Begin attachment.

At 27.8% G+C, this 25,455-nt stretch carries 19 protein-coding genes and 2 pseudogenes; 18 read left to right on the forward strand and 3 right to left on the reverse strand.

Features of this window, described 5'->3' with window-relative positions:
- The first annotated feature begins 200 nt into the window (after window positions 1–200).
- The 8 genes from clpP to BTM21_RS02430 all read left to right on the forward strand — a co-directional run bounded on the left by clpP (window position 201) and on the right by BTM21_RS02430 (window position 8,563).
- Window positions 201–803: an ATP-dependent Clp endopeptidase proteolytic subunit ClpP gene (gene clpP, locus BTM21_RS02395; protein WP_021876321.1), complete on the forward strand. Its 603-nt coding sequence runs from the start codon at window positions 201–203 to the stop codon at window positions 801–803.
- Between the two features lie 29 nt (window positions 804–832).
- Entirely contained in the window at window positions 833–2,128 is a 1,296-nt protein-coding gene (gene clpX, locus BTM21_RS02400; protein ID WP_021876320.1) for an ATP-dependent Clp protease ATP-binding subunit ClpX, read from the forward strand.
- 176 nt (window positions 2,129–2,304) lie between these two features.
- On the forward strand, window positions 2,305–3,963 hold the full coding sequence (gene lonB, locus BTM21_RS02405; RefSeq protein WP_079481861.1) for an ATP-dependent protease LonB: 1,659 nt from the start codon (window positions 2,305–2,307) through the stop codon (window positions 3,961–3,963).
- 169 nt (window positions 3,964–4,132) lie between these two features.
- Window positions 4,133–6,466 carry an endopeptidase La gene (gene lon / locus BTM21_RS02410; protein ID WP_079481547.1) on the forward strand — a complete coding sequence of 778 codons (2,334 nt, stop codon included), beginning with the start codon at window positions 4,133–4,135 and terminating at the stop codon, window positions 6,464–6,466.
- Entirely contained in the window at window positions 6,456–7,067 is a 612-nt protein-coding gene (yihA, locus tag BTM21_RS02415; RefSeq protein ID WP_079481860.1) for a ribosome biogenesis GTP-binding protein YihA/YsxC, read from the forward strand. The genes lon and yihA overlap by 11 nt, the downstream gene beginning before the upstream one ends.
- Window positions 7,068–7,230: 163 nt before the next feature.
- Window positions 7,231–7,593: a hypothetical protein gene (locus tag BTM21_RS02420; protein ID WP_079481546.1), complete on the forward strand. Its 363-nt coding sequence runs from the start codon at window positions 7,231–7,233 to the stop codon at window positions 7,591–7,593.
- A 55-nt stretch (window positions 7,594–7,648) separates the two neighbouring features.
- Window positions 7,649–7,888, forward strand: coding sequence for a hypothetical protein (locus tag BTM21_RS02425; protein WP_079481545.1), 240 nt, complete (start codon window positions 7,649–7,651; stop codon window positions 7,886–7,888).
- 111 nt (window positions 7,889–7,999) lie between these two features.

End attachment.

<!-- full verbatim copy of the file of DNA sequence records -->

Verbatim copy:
At 27.8% G+C, this 25,455-nt stretch carries 19 protein-coding genes and 2 pseudogenes; 18 read left to right on the forward strand and 3 right to left on the reverse strand.

Features of this window, described 5'->3' with window-relative positions:
- The first annotated feature begins 200 nt into the window (after window positions 1–200).
- The 8 genes from clpP to BTM21_RS02430 all read left to right on the forward strand — a co-directional run bounded on the left by clpP (window position 201) and on the right by BTM21_RS02430 (window position 8,563).
- Window positions 201–803: an ATP-dependent Clp endopeptidase proteolytic subunit ClpP gene (gene clpP, locus BTM21_RS02395; protein WP_021876321.1), complete on the forward strand. Its 603-nt coding sequence runs from the start codon at window positions 201–203 to the stop codon at window positions 801–803.
- Between the two features lie 29 nt (window positions 804–832).
- Entirely contained in the window at window positions 833–2,128 is a 1,296-nt protein-coding gene (gene clpX, locus BTM21_RS02400; protein ID WP_021876320.1) for an ATP-dependent Clp protease ATP-binding subunit ClpX, read from the forward strand.
- 176 nt (window positions 2,129–2,304) lie between these two features.
- On the forward strand, window positions 2,305–3,963 hold the full coding sequence (gene lonB, locus BTM21_RS02405; RefSeq protein WP_079481861.1) for an ATP-dependent protease LonB: 1,659 nt from the start codon (window positions 2,305–2,307) through the stop codon (window positions 3,961–3,963).
- 169 nt (window positions 3,964–4,132) lie between these two features.
- Window positions 4,133–6,466 carry an endopeptidase La gene (gene lon / locus BTM21_RS02410; protein ID WP_079481547.1) on the forward strand — a complete coding sequence of 778 codons (2,334 nt, stop codon included), beginning with the start codon at window positions 4,133–4,135 and terminating at the stop codon, window positions 6,464–6,466.
- Entirely contained in the window at window positions 6,456–7,067 is a 612-nt protein-coding gene (yihA, locus tag BTM21_RS02415; RefSeq protein ID WP_079481860.1) for a ribosome biogenesis GTP-binding protein YihA/YsxC, read from the forward strand. The genes lon and yihA overlap by 11 nt, the downstream gene beginning before the upstream one ends.
- Window positions 7,068–7,230: 163 nt before the next feature.
- Window positions 7,231–7,593: a hypothetical protein gene (locus tag BTM21_RS02420; protein ID WP_079481546.1), complete on the forward strand. Its 363-nt coding sequence runs from the start codon at window positions 7,231–7,233 to the stop codon at window positions 7,591–7,593.
- A 55-nt stretch (window positions 7,594–7,648) separates the two neighbouring features.
- Window positions 7,649–7,888, forward strand: coding sequence for a hypothetical protein (locus tag BTM21_RS02425; protein WP_079481545.1), 240 nt, complete (start codon window positions 7,649–7,651; stop codon window positions 7,886–7,888).
- 111 nt (window positions 7,889–7,999) lie between these two features.